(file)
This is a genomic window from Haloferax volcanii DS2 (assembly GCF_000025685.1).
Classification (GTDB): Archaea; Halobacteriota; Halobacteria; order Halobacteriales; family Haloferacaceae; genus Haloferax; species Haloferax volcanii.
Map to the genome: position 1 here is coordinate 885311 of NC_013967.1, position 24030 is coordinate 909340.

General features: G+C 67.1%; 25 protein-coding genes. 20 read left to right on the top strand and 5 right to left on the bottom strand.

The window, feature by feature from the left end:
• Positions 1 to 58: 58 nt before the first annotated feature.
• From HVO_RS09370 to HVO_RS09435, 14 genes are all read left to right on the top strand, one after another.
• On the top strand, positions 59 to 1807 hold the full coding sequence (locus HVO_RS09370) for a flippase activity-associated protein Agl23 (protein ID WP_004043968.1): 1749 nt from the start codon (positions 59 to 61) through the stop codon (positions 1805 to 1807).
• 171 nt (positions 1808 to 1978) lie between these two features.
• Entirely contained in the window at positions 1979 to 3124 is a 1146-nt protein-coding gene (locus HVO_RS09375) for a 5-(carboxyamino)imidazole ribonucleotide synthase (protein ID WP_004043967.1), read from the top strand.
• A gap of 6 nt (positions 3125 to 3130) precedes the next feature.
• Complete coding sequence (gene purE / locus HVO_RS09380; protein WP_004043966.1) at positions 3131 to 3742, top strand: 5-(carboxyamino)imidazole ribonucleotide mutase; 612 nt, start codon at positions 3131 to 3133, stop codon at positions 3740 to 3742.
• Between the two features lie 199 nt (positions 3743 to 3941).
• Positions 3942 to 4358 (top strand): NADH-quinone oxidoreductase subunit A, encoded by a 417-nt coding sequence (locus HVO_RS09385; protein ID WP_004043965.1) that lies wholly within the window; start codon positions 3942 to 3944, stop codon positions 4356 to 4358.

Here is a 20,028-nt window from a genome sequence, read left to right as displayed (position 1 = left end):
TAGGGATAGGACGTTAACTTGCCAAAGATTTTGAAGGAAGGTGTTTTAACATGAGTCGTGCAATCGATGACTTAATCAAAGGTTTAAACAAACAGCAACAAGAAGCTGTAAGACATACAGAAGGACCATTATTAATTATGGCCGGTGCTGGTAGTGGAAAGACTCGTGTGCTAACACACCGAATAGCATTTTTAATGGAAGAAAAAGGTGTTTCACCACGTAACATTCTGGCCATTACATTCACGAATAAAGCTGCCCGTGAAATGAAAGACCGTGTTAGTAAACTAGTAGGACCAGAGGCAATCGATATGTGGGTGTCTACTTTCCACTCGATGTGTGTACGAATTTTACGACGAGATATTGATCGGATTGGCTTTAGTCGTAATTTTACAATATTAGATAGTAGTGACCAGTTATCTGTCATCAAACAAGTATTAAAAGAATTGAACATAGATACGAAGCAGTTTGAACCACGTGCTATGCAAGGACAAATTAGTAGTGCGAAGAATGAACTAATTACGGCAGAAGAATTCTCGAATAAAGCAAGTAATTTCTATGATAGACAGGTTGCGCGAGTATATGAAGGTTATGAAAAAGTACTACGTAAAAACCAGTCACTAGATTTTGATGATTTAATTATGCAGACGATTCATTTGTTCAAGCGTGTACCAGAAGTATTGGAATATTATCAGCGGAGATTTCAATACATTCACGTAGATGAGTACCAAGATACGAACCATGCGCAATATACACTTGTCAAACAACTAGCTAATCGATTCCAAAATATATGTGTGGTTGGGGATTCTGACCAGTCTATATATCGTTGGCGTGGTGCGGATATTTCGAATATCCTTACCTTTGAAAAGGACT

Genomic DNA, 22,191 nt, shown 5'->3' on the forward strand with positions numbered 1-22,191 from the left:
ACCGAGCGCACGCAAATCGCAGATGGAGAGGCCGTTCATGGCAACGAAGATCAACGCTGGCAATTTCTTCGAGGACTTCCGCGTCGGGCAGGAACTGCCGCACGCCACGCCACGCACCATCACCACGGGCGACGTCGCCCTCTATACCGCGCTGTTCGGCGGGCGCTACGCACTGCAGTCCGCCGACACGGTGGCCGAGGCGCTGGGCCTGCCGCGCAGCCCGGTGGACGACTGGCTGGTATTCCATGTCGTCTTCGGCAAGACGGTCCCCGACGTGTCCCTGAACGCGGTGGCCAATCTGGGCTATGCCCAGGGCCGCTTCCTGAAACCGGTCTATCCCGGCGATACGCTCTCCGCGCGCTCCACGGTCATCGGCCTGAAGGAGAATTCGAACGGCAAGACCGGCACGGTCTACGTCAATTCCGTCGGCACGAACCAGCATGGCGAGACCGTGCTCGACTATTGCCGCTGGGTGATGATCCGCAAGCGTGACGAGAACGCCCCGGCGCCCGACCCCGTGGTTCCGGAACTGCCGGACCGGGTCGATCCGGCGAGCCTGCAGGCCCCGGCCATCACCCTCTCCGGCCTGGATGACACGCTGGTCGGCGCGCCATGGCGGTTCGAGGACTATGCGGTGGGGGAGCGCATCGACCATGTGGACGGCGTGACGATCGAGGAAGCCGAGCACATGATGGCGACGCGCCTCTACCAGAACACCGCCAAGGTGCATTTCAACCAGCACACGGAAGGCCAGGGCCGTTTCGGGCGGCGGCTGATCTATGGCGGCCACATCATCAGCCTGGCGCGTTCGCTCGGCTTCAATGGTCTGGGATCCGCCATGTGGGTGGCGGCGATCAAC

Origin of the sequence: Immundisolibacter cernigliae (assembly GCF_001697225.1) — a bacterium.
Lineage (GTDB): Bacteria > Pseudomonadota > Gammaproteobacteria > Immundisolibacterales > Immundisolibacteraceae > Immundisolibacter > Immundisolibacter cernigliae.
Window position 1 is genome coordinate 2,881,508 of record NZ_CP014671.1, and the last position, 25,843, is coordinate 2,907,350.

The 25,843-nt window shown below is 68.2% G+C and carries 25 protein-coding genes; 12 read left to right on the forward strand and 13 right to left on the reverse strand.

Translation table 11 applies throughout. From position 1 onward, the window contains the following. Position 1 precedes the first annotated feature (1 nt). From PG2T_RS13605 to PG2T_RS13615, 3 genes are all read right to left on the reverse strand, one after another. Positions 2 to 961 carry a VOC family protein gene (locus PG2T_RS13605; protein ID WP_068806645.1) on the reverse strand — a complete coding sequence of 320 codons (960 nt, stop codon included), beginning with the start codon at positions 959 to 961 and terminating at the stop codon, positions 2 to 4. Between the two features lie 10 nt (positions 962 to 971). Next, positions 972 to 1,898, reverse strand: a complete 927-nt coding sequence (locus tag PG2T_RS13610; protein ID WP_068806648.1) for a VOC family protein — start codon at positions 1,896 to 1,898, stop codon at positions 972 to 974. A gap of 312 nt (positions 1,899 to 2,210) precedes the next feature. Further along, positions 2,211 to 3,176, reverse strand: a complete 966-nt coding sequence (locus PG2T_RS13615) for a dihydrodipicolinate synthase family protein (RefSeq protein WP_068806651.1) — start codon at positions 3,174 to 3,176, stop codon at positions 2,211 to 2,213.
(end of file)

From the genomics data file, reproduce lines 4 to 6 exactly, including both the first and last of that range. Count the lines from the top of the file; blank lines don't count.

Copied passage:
General features: G+C 67.1%; 25 protein-coding genes. 20 read left to right on the top strand and 5 right to left on the bottom strand.

The window, feature by feature from the left end:
• Positions 1 to 58: 58 nt before the first annotated feature.